Voice-activated home automation expected to gain momentum this year, according to research from the Consumer Technology Association.
One’s relationship with the connected home has been a fairly one-sided affair until now. You voice-command your digital assistant, and they (hopefully) respond.
In 2018, it’s all about the conversation. LG’s Tim Alessi summed up the sentiment of brands presenting at CES 2018 in Las Vegas in January when he said: “2018 will be the tipping point for the smart home, and for the smart, connected lifestyle.” It’s all courtesy of artificial intelligence (AI), which leading brands will start incorporating into their consumer products from this year.
Smart home was again one of the dominant themes at CES 2018, the global stage for innovation featuring technology that changes lives. Other hot trends identified included voice and deep machine learning, 5G connectivity, self-driving tech, robotics, AR (augmented reality), VR (virtual reality), biometrics, security and sports.
Receptive as we may be to home automation, Hongkongers have known the frustration of commands getting lost in human-to-machine translation, or the hit and miss integration of voice control to existing devices. While LG’s new AI home helper, CLOi, let the team down on launch day (she “had a moment” during the CES press conference, and stopped responding altogether) it wasn’t before strutting her stuff, conversing in a clear, human-like voice and even intuiting her master’s needs (for instance, today he’ll be going to the gym, so the laundry wash cycle is set to a light load for workout clothes).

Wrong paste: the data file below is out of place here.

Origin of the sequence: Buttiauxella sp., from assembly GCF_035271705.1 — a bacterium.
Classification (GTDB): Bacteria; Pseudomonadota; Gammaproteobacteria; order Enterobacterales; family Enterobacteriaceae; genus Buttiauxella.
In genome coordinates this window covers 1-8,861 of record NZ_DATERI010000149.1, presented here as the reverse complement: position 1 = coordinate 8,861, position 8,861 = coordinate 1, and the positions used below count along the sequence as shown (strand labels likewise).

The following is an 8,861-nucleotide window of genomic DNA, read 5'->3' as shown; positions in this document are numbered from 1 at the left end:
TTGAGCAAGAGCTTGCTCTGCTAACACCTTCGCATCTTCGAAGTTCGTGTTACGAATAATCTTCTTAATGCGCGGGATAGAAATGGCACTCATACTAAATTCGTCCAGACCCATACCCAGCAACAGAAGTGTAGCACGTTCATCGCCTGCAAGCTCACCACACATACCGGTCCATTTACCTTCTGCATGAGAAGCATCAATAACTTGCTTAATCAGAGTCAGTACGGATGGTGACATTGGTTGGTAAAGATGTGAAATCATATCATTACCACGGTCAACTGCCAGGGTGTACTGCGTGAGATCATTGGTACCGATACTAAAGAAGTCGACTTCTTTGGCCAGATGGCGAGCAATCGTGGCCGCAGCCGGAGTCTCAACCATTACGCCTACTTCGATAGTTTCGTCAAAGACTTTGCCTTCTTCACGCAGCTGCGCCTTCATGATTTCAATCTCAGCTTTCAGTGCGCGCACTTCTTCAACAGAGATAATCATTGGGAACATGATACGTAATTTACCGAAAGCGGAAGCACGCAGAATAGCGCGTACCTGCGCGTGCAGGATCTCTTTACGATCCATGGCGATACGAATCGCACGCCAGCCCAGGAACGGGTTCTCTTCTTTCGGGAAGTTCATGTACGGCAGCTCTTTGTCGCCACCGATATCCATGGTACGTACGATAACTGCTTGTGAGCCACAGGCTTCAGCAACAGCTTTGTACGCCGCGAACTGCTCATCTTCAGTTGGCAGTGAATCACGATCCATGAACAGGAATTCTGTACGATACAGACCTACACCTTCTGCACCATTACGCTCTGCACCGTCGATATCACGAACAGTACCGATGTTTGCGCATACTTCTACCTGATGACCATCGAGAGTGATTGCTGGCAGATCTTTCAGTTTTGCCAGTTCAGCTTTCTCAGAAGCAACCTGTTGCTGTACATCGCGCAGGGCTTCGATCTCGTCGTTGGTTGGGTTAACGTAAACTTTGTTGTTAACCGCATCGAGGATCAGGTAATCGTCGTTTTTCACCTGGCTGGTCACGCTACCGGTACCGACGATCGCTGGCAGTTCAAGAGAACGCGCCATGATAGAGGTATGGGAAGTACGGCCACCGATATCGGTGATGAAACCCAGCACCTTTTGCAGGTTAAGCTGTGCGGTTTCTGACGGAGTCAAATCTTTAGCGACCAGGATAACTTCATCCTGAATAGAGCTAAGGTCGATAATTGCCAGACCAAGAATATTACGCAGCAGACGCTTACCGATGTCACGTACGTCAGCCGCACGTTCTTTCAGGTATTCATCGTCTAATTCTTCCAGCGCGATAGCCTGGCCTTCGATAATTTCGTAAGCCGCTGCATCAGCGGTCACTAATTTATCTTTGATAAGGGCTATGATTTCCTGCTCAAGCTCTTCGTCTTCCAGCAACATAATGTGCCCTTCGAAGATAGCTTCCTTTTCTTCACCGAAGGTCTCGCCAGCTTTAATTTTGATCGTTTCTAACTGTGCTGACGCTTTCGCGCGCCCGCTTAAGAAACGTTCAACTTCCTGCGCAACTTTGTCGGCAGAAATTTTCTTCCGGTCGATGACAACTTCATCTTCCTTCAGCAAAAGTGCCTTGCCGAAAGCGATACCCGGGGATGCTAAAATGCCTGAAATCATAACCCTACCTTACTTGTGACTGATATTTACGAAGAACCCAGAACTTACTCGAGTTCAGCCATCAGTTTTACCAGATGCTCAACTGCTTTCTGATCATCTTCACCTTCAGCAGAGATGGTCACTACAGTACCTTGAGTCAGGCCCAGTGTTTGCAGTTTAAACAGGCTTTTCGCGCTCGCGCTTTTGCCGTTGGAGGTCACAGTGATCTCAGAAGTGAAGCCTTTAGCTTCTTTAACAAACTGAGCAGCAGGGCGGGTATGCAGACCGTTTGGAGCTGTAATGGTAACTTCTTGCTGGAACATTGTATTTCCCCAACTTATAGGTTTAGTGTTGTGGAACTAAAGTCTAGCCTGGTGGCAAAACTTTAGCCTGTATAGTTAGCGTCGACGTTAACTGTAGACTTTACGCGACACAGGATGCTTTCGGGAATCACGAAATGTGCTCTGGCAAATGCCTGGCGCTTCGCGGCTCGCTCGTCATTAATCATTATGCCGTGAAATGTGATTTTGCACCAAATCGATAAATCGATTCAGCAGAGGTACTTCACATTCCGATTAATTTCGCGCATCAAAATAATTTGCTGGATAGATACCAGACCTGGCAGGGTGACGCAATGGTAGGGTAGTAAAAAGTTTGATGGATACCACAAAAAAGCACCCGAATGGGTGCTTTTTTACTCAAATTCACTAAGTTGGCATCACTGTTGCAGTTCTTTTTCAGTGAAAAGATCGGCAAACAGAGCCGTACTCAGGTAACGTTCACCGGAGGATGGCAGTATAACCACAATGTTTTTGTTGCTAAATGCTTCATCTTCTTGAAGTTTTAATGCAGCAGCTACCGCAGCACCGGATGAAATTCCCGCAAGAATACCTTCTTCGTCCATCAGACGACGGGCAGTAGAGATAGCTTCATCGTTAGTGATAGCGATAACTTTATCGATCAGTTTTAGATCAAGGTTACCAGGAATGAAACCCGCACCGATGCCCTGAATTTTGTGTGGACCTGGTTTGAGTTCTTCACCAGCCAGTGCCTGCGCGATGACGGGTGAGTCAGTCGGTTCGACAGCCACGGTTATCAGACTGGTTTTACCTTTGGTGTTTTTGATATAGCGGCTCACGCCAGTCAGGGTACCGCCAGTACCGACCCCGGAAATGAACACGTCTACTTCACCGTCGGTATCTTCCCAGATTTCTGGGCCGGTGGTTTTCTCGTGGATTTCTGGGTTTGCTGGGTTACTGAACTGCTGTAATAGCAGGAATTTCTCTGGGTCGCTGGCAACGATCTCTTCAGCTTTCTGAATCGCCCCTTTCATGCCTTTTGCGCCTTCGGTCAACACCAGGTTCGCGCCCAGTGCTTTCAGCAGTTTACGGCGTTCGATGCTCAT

CLOi is the first in a family of service robots LG is developing in parallel with ThinQ, the company’s AI brand for consumer electronics and home appliances. Both CLOi and ThinQ are designed to take advantage of LG’s DeepThinQ deep learning technology, delivering “both emotional interaction and innovative convenience”, the brand says.
Panasonic’s Michael Moskowitz affirmed that his brand has focused on developing the “listening quality” of voice-activated smart home devices, to wit its new AI-powered Panasonic GA 10 smart speaker, operated via Google Assistant.
Moskowitz noted the convenience of asking questions of a device and having it respond, but said the main reason consumers buy smart speakers is to personalise their music. “Where current voice assists have typically come up short is in their sound quality,” he said. “[With GA 10], we’ve stepped in and reimagined the smart speaker listening experience – now, consumers don’t have to sacrifice convenience for quality.”
In its press conference, Samsung acknowledged that getting smart devices to work together isn’t always easy – it’s “still fragmented & complex,” said Kim Hyun-suk, president and head of Samsung’s consumer electronics division and Samsung Research.
Samsung sells half a billion connected devices worldwide each year. Its vision is to “eliminate IoT fragmentation” by integrating Bixby, the brand’s voice-powered digital assistant for phones, into domestic devices.
“At Samsung, we believe IoT should be as easy as flipping a switch,” Kim said. Bixby lets consumers control just about anything – music, content, and their home, he noted, adding: “We are taking Bixby to the next level, to be so intuitive that it understands you, and can figure out what you need before you even have to ask.”
Joe Stinziano, executive vice-president of Samsung Electronics America, said select Samsung smart TVs and new Family Hub refrigerators will have voice control via Bixby in 2018. “With devices and services working together and infused with intelligence, in-home activities become easier,” he said.